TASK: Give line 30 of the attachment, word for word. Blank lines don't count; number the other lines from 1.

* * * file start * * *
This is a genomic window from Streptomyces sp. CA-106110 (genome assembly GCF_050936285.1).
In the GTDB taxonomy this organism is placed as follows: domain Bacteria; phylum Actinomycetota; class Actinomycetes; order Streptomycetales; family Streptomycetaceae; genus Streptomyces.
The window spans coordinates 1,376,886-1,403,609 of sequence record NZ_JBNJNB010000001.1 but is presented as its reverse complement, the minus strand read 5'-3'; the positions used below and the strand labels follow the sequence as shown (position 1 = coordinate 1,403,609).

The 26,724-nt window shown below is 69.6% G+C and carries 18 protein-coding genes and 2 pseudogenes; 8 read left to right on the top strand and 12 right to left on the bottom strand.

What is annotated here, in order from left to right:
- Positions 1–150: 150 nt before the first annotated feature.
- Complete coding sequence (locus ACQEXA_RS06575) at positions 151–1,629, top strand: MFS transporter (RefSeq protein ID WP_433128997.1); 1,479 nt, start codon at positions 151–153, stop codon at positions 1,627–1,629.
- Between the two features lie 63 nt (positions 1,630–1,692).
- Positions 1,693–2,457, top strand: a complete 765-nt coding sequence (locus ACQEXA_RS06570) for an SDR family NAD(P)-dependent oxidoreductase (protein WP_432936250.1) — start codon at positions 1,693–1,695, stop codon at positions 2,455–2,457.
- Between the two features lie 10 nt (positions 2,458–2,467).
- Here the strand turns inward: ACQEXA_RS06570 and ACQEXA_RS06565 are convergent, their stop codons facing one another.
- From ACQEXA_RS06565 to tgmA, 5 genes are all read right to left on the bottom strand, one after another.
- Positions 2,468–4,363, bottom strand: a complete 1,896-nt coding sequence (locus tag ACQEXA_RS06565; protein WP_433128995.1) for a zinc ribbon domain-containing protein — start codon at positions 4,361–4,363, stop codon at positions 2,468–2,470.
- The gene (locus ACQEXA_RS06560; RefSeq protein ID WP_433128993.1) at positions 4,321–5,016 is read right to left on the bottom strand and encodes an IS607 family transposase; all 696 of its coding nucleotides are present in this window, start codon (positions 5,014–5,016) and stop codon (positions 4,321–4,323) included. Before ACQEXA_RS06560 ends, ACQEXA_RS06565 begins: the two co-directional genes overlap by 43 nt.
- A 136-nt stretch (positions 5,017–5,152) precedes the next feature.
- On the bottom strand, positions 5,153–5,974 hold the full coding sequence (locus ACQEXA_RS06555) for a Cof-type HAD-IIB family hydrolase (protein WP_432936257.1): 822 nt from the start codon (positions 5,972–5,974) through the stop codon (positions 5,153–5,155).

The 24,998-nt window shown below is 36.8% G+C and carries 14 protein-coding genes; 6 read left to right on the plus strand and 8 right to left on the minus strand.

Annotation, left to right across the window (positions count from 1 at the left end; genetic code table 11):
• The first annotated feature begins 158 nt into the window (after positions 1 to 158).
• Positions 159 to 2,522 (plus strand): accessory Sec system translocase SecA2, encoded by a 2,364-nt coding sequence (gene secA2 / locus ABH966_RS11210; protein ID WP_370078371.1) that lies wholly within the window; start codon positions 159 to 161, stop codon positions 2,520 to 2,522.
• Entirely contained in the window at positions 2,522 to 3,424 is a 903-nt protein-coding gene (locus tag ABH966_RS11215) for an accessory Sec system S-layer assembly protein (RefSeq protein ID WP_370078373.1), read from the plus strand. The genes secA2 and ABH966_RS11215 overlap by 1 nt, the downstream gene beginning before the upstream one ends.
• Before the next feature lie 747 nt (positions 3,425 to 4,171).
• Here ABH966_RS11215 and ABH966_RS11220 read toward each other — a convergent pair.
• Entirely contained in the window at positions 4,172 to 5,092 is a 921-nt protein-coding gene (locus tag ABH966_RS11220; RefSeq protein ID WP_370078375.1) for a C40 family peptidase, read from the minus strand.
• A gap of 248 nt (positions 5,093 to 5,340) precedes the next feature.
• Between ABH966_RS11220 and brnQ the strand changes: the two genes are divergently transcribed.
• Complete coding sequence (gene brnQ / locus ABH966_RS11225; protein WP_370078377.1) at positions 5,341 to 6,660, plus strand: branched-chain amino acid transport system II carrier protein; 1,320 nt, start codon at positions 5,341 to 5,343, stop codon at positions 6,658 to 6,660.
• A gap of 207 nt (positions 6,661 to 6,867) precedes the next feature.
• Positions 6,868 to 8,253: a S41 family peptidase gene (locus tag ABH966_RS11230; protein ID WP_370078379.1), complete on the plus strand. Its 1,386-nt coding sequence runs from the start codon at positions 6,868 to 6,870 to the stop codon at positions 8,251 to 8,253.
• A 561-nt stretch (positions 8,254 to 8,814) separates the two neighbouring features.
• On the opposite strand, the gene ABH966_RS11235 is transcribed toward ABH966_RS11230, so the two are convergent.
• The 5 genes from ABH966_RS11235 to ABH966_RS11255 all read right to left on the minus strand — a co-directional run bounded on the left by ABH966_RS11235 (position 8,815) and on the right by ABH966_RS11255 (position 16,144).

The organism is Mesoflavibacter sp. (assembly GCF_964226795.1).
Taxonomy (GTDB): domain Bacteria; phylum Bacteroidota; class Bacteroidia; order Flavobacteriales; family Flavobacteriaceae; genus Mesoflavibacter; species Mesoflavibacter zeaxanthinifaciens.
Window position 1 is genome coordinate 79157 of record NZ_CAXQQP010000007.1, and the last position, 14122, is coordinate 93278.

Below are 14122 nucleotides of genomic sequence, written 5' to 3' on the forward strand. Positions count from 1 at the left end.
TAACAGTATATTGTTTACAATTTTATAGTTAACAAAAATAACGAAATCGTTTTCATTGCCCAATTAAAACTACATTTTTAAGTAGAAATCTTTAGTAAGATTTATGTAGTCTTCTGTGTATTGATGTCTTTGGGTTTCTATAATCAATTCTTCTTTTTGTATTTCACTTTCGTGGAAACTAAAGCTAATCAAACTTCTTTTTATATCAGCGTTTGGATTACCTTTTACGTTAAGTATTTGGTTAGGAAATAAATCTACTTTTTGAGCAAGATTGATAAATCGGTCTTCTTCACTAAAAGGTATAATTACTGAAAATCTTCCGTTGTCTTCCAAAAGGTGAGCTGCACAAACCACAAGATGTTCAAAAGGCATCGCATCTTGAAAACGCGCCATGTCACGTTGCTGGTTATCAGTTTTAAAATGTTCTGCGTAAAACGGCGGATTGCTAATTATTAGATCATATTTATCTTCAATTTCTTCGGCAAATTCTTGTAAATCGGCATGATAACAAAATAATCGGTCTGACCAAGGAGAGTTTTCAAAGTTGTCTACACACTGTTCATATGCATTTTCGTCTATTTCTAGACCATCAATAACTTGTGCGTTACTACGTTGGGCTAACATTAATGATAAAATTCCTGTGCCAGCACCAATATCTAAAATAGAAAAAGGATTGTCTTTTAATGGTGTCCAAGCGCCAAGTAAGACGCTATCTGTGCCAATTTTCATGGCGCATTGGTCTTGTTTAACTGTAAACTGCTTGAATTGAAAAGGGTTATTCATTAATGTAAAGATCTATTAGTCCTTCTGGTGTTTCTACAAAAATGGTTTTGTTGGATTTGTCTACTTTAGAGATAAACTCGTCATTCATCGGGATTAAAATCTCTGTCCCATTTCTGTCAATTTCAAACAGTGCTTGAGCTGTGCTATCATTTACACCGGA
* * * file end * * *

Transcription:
• A 561-nt stretch (positions 8,254 to 8,814) separates the two neighbouring features.